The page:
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https://www.readbyqxmd.com/read/29780572/cognitive-training-and-transcranial-direct-current-stimulation-for-mild-cognitive-impairment-in-parkinson-s-disease-a-randomized-controlled-trial
#1
Blake J Lawrence, Natalie Gasson, Andrew R Johnson, Leon Booth, Andrea M Loftus
This study examined whether standard cognitive training, tailored cognitive training, transcranial direct current stimulation (tDCS), standard cognitive training + tDCS, or tailored cognitive training + tDCS improved cognitive function and functional outcomes in participants with PD and mild cognitive impairment (PD-MCI). Forty-two participants with PD-MCI were randomized to one of six groups: (1) standard cognitive training, (2) tailored cognitive training, (3) tDCS, (4) standard cognitive training + tDCS, (5) tailored cognitive training + tDCS, or (6) a control group...
2018: Parkinson's Disease
https://www.readbyqxmd.com/read/29713261/transcranial-direct-current-stimulation-tdcs-can-modulate-eeg-complexity-of-children-with-autism-spectrum-disorder
#2
Jiannan Kang, Erjuan Cai, Junxia Han, Zhen Tong, Xin Li, Estate M Sokhadze, Manuel F Casanova, Gaoxiang Ouyang, Xiaoli Li
Autism spectrum disorder (ASD) is a heterogeneous neurodevelopmental disorder which affects the developmental trajectory in several behavioral domains, including impairments of social communication, cognitive and language abilities. Transcranial direct current stimulation (tDCS) is a non-invasive brain stimulation technique, and it was used for modulating the brain disorders. In this paper, we enrolled 13 ASD children (11 males and 2 females; mean ± SD age: 6.5 ± 1.7 years) to participate in our trial. Each patient received 10 treatments over the dorsolateral prefrontal cortex (DLPFC) once every 2 days...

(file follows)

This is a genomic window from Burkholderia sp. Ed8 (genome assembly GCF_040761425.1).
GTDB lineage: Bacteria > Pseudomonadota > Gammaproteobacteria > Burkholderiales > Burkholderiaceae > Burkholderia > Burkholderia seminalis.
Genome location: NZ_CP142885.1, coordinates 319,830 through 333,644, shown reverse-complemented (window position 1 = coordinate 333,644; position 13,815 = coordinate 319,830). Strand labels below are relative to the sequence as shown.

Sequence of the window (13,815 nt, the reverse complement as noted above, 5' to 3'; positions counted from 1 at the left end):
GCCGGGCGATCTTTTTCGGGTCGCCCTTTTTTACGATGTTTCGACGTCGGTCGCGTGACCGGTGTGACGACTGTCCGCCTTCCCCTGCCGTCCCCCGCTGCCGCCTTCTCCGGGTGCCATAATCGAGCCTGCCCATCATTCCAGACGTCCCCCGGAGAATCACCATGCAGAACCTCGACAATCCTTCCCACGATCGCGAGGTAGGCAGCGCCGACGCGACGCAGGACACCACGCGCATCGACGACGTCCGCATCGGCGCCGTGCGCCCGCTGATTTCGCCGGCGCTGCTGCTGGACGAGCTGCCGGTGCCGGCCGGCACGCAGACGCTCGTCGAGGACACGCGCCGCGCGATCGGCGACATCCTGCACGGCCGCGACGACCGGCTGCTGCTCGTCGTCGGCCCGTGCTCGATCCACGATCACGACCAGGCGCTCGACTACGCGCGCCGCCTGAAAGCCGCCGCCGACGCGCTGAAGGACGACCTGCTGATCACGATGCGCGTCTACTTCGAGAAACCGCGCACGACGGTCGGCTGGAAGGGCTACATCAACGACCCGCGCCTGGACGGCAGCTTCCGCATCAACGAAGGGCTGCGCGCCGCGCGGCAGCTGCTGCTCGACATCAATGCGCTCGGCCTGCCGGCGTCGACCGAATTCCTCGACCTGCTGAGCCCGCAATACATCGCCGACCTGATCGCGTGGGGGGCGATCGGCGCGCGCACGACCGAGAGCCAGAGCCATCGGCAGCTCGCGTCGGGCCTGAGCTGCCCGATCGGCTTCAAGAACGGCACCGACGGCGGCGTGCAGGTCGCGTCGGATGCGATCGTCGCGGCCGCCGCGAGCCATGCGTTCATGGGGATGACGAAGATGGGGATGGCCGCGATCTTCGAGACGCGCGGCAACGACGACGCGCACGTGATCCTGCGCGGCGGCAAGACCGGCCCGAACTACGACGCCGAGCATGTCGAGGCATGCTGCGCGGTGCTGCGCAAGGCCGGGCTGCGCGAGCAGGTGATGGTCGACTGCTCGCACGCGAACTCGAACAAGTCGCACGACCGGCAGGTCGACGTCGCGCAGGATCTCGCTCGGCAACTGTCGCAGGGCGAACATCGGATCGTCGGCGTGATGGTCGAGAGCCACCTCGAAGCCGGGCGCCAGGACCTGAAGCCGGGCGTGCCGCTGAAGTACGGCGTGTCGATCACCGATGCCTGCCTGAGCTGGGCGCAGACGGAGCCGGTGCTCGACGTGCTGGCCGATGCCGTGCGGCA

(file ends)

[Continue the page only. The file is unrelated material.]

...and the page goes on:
2018: Frontiers in Neuroscience
https://www.readbyqxmd.com/read/29658441/efficacy-of-transcranial-direct-current-stimulation-combined-with-cognitive-training-in-the-treatment-of-apathy-in-patients-with-alzheimer-s-disease-study-protocol-for-a-randomized-trial
#3
Jean-Paul Nguyen, Claire Boutoleau-Bretonniere, Jean-Pascal Lefaucheur, Alcira Suarez, Helene Gaillard, Guillaume Chapelet, Sebastien Abad, Aurelien Van Langhenhove, Julian Nizard, Laure de Decker